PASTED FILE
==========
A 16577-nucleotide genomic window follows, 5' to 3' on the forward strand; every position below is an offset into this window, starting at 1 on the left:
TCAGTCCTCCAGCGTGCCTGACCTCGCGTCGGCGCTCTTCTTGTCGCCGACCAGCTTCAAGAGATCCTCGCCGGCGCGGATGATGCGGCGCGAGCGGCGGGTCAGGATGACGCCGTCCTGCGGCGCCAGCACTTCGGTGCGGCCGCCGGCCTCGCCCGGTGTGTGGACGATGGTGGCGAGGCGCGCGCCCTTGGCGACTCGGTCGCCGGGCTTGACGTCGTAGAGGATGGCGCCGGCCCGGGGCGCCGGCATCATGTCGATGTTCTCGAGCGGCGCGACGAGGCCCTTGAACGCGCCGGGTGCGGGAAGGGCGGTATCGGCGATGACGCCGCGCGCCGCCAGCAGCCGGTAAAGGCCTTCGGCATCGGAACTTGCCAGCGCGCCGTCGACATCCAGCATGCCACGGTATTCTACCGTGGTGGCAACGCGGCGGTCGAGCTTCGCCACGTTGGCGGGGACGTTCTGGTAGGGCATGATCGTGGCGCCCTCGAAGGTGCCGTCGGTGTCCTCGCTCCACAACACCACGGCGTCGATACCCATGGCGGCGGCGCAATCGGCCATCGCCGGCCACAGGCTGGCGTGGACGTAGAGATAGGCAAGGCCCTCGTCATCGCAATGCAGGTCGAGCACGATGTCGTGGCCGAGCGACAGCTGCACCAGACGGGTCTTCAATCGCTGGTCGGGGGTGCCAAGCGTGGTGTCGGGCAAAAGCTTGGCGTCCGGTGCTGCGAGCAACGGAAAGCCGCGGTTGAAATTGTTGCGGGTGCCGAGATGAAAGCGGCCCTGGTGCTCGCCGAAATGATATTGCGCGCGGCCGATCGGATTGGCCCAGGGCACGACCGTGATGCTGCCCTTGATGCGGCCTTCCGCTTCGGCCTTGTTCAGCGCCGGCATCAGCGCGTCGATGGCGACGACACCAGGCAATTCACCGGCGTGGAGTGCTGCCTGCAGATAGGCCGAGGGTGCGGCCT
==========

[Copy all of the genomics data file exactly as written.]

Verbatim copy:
A 16577-nucleotide genomic window follows, 5' to 3' on the forward strand; every position below is an offset into this window, starting at 1 on the left:
TCAGTCCTCCAGCGTGCCTGACCTCGCGTCGGCGCTCTTCTTGTCGCCGACCAGCTTCAAGAGATCCTCGCCGGCGCGGATGATGCGGCGCGAGCGGCGGGTCAGGATGACGCCGTCCTGCGGCGCCAGCACTTCGGTGCGGCCGCCGGCCTCGCCCGGTGTGTGGACGATGGTGGCGAGGCGCGCGCCCTTGGCGACTCGGTCGCCGGGCTTGACGTCGTAGAGGATGGCGCCGGCCCGGGGCGCCGGCATCATGTCGATGTTCTCGAGCGGCGCGACGAGGCCCTTGAACGCGCCGGGTGCGGGAAGGGCGGTATCGGCGATGACGCCGCGCGCCGCCAGCAGCCGGTAAAGGCCTTCGGCATCGGAACTTGCCAGCGCGCCGTCGACATCCAGCATGCCACGGTATTCTACCGTGGTGGCAACGCGGCGGTCGAGCTTCGCCACGTTGGCGGGGACGTTCTGGTAGGGCATGATCGTGGCGCCCTCGAAGGTGCCGTCGGTGTCCTCGCTCCACAACACCACGGCGTCGATACCCATGGCGGCGGCGCAATCGGCCATCGCCGGCCACAGGCTGGCGTGGACGTAGAGATAGGCAAGGCCCTCGTCATCGCAATGCAGGTCGAGCACGATGTCGTGGCCGAGCGACAGCTGCACCAGACGGGTCTTCAATCGCTGGTCGGGGGTGCCAAGCGTGGTGTCGGGCAAAAGCTTGGCGTCCGGTGCTGCGAGCAACGGAAAGCCGCGGTTGAAATTGTTGCGGGTGCCGAGATGAAAGCGGCCCTGGTGCTCGCCGAAATGATATTGCGCGCGGCCGATCGGATTGGCCCAGGGCACGACCGTGATGCTGCCCTTGATGCGGCCTTCCGCTTCGGCCTTGTTCAGCGCCGGCATCAGCGCGTCGATGGCGACGACACCAGGCAATTCACCGGCGTGGAGTGCTGCCTGCAGATAGGCCGAGGGTGCGGCCT